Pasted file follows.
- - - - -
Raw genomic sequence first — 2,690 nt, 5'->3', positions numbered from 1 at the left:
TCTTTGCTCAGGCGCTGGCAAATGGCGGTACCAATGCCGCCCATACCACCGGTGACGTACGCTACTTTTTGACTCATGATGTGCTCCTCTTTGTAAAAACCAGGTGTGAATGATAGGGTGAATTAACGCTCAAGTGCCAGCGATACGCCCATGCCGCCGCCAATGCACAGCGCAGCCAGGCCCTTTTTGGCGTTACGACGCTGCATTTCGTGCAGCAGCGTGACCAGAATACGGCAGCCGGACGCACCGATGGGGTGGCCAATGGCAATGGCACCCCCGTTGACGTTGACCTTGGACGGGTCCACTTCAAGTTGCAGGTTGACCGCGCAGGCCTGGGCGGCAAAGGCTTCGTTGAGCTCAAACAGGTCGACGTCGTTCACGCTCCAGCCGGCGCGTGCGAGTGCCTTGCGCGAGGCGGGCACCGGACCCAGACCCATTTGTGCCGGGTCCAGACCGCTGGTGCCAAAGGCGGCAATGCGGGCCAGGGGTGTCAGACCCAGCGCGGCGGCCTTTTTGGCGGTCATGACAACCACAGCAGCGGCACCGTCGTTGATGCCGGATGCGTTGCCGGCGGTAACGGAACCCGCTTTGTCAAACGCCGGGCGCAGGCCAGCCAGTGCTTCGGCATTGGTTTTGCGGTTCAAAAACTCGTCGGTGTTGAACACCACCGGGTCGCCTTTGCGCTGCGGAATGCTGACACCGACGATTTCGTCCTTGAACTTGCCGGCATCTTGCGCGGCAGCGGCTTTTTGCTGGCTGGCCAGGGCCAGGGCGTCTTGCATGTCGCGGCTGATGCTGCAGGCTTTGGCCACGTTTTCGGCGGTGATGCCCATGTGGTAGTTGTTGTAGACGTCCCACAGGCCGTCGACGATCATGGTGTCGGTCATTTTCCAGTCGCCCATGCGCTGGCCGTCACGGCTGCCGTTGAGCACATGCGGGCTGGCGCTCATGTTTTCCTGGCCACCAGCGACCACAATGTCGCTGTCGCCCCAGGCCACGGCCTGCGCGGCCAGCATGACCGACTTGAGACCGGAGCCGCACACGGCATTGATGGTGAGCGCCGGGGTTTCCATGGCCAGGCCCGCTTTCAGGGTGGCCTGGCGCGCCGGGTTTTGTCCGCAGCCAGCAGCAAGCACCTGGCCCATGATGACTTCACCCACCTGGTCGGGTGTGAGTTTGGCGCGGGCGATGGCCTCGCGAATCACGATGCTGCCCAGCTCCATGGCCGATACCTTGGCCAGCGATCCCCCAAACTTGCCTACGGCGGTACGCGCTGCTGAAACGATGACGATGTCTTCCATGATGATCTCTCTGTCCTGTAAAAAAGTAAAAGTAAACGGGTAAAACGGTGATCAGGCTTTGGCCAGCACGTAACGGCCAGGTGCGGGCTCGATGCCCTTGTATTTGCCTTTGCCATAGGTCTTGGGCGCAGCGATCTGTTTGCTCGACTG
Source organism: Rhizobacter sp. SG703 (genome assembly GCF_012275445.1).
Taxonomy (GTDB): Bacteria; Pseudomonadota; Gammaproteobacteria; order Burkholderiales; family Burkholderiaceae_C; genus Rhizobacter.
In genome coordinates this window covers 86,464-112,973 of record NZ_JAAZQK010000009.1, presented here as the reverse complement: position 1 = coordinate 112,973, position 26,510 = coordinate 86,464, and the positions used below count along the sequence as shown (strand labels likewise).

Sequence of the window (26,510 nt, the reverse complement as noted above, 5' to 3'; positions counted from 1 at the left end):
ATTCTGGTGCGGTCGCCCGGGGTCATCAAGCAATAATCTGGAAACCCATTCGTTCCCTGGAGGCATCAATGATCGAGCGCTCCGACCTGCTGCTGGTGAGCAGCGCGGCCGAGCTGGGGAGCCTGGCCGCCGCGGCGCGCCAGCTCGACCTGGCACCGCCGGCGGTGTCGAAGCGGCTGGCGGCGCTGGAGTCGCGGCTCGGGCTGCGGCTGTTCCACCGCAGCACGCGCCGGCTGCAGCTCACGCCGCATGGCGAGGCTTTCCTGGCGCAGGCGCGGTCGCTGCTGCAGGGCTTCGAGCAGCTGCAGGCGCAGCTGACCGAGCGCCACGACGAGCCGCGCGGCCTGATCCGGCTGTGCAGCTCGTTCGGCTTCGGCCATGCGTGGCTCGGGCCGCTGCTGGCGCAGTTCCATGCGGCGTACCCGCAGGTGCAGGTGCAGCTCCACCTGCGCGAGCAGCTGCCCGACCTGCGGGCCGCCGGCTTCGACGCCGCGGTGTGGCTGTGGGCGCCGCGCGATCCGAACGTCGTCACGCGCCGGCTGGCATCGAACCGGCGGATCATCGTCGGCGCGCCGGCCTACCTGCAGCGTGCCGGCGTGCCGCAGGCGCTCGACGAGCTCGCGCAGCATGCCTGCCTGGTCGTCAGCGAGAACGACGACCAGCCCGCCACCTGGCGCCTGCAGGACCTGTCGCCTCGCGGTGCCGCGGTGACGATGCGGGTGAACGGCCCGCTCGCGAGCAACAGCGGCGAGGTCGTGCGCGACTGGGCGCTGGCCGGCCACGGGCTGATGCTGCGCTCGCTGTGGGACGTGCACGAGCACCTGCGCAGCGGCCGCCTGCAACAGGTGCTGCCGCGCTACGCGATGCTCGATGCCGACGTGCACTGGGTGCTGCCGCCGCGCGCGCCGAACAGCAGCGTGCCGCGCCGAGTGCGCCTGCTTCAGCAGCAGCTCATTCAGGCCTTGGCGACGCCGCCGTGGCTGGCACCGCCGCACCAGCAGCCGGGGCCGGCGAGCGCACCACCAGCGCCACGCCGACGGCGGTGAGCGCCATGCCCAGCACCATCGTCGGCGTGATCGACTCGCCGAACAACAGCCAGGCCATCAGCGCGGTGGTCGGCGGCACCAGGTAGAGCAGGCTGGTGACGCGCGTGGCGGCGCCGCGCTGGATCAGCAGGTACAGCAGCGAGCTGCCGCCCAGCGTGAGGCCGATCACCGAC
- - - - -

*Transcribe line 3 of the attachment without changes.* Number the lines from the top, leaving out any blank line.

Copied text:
Source organism: Rhizobacter sp. SG703 (genome assembly GCF_012275445.1).